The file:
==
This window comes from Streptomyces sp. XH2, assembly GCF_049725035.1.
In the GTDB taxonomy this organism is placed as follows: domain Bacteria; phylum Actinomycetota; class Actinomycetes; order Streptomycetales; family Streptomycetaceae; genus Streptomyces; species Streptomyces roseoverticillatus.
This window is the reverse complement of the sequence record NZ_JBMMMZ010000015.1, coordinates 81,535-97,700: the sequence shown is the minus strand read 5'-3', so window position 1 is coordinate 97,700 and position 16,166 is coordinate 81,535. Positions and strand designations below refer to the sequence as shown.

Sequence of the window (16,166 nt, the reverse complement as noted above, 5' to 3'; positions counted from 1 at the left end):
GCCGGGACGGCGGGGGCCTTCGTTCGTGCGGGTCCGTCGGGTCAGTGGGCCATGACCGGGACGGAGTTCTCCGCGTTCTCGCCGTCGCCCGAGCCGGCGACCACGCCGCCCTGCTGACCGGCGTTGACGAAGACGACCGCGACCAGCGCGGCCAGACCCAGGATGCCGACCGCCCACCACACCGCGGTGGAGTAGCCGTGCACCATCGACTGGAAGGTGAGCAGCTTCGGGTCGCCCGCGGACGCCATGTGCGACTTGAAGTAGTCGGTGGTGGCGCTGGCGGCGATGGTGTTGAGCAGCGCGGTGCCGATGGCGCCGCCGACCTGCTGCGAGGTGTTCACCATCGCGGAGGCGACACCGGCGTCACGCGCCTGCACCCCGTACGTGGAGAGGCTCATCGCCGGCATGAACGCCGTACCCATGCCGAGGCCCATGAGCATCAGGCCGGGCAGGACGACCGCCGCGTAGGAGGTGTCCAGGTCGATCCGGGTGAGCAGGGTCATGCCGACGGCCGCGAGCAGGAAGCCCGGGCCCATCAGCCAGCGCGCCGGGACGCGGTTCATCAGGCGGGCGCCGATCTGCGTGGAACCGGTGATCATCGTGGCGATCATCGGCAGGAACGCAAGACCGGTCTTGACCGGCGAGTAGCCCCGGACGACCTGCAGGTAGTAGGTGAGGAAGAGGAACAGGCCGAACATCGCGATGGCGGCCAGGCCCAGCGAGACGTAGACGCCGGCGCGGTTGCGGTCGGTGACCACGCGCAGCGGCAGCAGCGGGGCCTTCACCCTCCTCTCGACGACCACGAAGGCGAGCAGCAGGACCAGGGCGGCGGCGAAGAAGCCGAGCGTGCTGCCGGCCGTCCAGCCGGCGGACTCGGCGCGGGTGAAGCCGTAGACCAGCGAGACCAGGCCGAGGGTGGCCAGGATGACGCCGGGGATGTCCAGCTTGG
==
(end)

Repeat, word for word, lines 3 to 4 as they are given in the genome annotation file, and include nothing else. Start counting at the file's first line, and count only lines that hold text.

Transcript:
This window is the reverse complement of the sequence record NZ_JBMMMZ010000015.1, coordinates 81,535-97,700: the sequence shown is the minus strand read 5'-3', so window position 1 is coordinate 97,700 and position 16,166 is coordinate 81,535. Positions and strand designations below refer to the sequence as shown.

Sequence of the window (16,166 nt, the reverse complement as noted above, 5' to 3'; positions counted from 1 at the left end):